As we proceeded, I couldn’t help but note (out-loud, you can be sure!) that not only had there been no sign at the beginning; there were also no little signs along the way—the small brown markings all the other trails in the area seemed to have indicating you were on the right path and headed toward your intended destination.
The path became increasingly indistinct—and simultaneously much steeper. Finally I couldn’t go any farther. “Woody, I just can’t go on. This is making me way too uncomfortable. The path is becoming steeper and more overgrown, and I really don’t want to either get lost in these woods or go flying down this cliff directly into the lake. I need some assurance that we’re on the right path. I need signs. I need a clearly marked trail.”
I think Woody was actually beginning to feel the same way, though he hadn’t so far mentioned it. (He is Swedish, in case any of you aren’t aware of that. This means a lot of things, but especially that he is very determined. Some might say stubborn; but Woody does have a mostly endearing way of being determined, so I’ll stick with that.) So yes, my Swedish husband admitted that we should probably turn around and retrace our steps. We went back to the parking lot, looked at the map again (Woody did, anyway) and eventually drove to another visitor lot where we did indeed find the trail we had been looking for—signs and all.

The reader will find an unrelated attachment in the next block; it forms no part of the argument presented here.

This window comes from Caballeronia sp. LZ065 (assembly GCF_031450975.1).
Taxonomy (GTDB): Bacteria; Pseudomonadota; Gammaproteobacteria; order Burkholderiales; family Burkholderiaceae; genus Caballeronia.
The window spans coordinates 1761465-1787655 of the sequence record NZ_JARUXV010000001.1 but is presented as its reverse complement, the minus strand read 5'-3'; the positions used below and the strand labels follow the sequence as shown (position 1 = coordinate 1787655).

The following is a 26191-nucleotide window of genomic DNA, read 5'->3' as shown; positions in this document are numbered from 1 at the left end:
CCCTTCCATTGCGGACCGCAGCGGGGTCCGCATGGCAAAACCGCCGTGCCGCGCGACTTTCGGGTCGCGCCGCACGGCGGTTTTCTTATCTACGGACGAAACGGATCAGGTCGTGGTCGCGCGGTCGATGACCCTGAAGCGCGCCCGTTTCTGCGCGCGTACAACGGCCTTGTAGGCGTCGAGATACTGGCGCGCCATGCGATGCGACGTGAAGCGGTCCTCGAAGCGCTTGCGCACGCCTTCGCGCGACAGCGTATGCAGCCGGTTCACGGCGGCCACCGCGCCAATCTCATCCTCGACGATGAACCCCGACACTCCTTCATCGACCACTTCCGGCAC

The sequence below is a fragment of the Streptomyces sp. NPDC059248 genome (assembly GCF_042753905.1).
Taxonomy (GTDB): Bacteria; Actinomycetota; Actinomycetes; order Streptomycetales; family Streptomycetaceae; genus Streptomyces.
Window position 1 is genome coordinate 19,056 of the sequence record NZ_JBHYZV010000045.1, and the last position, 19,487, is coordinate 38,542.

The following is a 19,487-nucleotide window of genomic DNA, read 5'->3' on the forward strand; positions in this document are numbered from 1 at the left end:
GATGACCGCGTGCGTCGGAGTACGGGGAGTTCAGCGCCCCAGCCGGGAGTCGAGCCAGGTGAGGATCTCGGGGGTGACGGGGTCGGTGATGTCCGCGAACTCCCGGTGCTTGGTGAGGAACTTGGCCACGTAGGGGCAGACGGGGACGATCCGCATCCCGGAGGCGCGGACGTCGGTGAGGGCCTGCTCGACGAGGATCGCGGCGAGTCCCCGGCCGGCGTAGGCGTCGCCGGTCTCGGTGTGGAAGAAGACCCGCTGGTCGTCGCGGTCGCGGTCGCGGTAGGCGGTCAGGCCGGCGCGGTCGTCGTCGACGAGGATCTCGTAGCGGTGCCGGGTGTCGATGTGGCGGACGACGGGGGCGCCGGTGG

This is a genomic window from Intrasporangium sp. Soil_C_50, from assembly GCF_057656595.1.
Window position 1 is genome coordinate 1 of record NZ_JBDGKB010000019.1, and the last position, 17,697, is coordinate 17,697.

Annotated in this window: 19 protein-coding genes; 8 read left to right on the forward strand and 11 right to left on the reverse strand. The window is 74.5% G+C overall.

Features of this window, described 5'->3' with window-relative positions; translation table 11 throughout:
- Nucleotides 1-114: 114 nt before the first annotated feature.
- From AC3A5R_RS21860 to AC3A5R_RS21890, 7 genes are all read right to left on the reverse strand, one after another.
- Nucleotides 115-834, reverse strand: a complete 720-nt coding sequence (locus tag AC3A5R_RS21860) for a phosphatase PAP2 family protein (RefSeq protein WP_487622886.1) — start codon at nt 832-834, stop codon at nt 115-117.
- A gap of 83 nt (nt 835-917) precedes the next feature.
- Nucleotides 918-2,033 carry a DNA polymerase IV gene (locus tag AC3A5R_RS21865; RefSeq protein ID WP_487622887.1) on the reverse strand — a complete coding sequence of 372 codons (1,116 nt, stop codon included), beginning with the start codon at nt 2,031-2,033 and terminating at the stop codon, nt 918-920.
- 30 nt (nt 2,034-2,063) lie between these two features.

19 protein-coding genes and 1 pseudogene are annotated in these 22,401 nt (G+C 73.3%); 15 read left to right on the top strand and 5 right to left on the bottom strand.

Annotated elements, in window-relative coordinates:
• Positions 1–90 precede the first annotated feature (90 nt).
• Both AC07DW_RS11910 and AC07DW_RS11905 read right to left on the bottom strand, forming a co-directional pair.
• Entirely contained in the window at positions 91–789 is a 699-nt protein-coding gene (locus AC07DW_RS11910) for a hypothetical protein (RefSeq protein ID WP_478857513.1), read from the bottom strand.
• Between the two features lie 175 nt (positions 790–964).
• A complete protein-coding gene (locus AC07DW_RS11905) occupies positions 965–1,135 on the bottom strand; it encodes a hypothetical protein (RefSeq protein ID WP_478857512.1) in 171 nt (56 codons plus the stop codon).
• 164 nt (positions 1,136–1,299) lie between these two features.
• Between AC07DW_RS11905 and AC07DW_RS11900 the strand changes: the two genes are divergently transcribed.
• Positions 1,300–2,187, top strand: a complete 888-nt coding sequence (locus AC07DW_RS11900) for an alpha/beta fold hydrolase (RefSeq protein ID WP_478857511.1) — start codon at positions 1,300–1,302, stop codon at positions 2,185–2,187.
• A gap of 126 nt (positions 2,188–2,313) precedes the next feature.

So what does this have to do with all of you? What does this have to do with parenting? As I was walking, I kept thinking of how hiking is like parenting. It’s a long, hard, winding trail that requires our full attention. Like the path we were on which was overgrown with roots and very rocky in spots, there are stages when all you can do is focus where you put your next foot. It’s hard to even look up to what’s ahead, and sometimes nearly impossible to even enjoy the scenery around you because just making your way along the path takes all the energy and focus you’ve got.
But thank God it is not an unmarked path. We have a guide book—God’s Word. And we have clear signs along the way—both from the Bible and from other fellow travelers. And we are not alone. There are those walking alongside us as well as those farther down the trail that can call back and steer us in the right direction, cheer us along the way.
It’s really what Mom to Mom is all about. We remind each other that we’re not on an unmarked path. There is signage provided, direction given both from God’s Word and God’s people. There are those who’ve gone before, both great men and women of Scripture and “Titus 2” moms, cheering us along the way. They reach out when we need a hand. They tell stories from further up the trail. They provide company along the way. They point us upward to the One who never ever leaves us alone, even for a minute, on this parenthood path.
How I hope and pray that all of you reading this either have Mom to Mom or something like it in your lives. It helps you know you are on the right path, it helps clarify your intended destination, and it makes for much happier hiking!